A longer version of this post appears on Arnold’s blog.
By Jim Arnold
I will admit I was more than a little skeptical when I learned about the group appointed by Gov. Nathan Deal to investigate the possibility of updating the decades old formula used to fund education in Georgia.
It wasn’t necessarily the membership that made me suspicious, but the motives behind such an effort. Gov. Deal has shown himself on more than one occasion to be a supporter of the privatization of public education and one who believes charter schools will provide a magical answer to the effects of poverty on learning and public schools and public school teachers must be the both the problem and the enemy because every student in public education does not succeed at high educational levels.
Career politicians like the governor seem to have developed a sincere belief that quick fixes and silver bullets will solve educational issues and, if only teachers could once again do more with less, they could overcome the problems created by poverty, society, single parent homes, hunger, unemployment, the economy and rural isolation.
The real reason behind the “study” became evident last week when Erin Hames, who oversees education policy for Deal, said if the group doesn’t recommend doing away with paying teachers for training and experience, then “I’m not sure that we’re going to change anything about the way business is done.” She also said research is “pretty clear” teachers with advanced degrees do no better in the classroom.
I was surprised to hear that. Not surprised to hear about the desire to find what amounts to a gigantic teacher pay cut but to discover that research, however deceptive, played a part in any educational decisions made politically in Georgia. On the face of things, it would seem that experience and advanced academic study in almost any profession you might name would be desirable for employees and those who employ them.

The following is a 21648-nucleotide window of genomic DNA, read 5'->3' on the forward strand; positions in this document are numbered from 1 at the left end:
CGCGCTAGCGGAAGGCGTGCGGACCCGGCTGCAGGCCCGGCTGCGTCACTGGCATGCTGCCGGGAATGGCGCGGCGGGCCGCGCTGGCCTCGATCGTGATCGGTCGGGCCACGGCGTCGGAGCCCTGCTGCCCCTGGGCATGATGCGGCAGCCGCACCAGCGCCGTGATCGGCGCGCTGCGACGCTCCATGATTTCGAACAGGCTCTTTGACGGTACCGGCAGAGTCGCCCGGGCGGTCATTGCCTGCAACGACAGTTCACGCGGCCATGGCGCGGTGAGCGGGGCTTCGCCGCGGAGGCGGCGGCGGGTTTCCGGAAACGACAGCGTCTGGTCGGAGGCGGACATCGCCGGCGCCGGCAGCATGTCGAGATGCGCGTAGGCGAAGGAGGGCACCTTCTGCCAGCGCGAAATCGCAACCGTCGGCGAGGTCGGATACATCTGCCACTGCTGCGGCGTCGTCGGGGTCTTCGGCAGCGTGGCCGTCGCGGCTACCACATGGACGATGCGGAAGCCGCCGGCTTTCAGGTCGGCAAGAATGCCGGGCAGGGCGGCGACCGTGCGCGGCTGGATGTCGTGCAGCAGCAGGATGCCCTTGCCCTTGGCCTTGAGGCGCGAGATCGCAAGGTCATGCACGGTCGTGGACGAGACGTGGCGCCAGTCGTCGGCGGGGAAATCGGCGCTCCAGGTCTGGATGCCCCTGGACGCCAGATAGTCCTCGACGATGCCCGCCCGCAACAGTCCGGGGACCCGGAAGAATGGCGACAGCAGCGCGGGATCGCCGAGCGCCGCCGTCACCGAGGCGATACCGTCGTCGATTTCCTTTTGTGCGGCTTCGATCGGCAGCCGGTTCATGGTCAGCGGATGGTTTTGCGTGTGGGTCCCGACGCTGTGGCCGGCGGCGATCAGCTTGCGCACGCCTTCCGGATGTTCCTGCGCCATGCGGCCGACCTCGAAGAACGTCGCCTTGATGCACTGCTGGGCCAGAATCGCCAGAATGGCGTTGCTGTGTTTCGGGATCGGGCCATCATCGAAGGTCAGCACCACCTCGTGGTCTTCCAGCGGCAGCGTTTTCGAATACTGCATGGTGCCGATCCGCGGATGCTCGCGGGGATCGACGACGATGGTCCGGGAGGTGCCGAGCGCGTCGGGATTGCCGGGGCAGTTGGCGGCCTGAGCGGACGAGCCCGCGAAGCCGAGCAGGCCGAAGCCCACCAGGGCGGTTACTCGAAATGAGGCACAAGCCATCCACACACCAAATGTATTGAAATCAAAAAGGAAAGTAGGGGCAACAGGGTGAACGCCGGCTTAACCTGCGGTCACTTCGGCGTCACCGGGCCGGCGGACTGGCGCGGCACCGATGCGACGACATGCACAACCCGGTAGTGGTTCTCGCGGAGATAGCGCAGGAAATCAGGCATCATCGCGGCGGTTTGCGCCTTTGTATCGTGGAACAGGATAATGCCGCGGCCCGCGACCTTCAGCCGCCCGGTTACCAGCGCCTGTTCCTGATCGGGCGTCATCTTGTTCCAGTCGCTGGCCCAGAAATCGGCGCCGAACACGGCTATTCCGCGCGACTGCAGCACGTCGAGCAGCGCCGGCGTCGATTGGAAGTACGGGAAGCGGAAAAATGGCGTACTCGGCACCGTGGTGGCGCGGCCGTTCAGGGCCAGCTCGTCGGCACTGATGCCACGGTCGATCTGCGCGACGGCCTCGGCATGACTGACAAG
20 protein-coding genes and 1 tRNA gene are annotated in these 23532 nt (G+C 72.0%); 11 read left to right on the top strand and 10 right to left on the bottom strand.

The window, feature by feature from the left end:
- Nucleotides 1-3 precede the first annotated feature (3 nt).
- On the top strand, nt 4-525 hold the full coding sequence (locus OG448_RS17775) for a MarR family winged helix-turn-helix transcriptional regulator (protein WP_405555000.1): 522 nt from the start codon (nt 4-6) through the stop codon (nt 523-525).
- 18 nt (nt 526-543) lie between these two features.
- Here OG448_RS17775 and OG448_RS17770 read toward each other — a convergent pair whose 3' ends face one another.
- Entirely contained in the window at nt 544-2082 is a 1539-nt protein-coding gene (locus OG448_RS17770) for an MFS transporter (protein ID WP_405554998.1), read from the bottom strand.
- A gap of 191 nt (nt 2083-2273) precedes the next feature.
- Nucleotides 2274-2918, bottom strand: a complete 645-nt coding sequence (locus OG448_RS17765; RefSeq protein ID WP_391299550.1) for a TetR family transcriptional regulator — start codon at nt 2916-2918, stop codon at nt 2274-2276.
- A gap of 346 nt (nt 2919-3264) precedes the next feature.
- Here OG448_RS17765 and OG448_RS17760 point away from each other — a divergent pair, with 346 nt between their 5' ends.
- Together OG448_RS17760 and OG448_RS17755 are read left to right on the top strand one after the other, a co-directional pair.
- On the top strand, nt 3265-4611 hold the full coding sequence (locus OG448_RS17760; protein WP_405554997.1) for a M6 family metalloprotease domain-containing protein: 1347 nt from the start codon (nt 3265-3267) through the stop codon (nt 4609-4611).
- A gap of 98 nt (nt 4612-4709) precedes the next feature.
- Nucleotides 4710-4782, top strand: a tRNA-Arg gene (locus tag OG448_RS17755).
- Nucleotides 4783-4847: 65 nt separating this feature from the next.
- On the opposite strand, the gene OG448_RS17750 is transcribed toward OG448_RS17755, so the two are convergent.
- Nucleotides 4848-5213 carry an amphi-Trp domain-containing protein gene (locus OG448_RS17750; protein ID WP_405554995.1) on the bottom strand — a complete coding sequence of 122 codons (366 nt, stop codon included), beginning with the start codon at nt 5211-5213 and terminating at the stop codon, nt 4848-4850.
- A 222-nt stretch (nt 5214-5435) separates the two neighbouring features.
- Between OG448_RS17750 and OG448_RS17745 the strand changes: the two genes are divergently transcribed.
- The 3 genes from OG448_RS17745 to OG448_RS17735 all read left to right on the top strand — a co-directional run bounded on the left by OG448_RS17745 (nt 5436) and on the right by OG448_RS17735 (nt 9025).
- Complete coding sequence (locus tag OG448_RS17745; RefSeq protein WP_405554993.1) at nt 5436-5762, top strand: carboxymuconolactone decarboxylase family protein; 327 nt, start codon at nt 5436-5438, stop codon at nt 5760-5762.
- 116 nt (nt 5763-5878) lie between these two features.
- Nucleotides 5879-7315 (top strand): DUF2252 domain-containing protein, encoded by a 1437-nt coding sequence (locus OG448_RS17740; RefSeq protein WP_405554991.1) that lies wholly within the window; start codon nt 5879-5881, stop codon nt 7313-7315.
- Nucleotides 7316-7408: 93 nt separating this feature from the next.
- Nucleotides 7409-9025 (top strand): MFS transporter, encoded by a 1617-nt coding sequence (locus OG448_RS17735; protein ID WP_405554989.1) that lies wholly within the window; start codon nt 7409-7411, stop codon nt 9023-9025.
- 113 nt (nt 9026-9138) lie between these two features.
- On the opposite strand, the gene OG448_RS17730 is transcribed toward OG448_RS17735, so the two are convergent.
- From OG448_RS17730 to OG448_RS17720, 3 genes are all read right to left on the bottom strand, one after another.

Quick — make a decision — you have a choice of third-grader teachers for your child. You can have the new one fresh out of college or you can have the one who has been teaching for 12 years and who your neighbor’s kid loved. Would you choose the new one still finding her way through the maze of new teacher mania and discovering what works through trial and error, or the one with a clear idea of what she expects, how she handles behavioral issues, how she assesses students and their progress and her network of professional contacts to help her solve any problems or issues that might arise? Seems like an easy one to answer, doesn’t it?
For that matter, how many politicians cite their own political experience in seeking re-election? I haven’t seen much research on whether it makes them more effective politicians but incumbency does seem to have its own set of political privileges.
Surely teaching experience and advanced education count for something?
The research in question does, indeed, suggest teacher training, including in-service training, undergraduate training and advanced degrees, play little or no part in improving student achievement as measured by standardized achievement tests. Value-added statistical models also show teacher training and experience have little or no effect on student achievement scores on standardized tests, so on the face of things it might be reasonable to assume experience and educational attainment make little difference in student learning.
Looking further, however, shows us extensive additional research indicates even the most effective teachers account for only 1- 15 percent of student improvement on standardized tests in any given school year. There are additional issues with the assumption student learning is accurately measured by standardized testing and that eight hours of teaching can overcome the influences of life, society, parents, poverty or television for the other 16 hours.
Over a week’s time, for example, students spend about 40 hours at school and about 80 hours at home or other places not counting weekends. Over the course of a 9 month school year (assuming there are no furlough days in effect) that would mean 1440 hours in school and around 2880 hours at home, again not counting weekends. That is a rather large chunk of student time teachers don’t have to teach, which hasn’t been part of the responsibility discussion.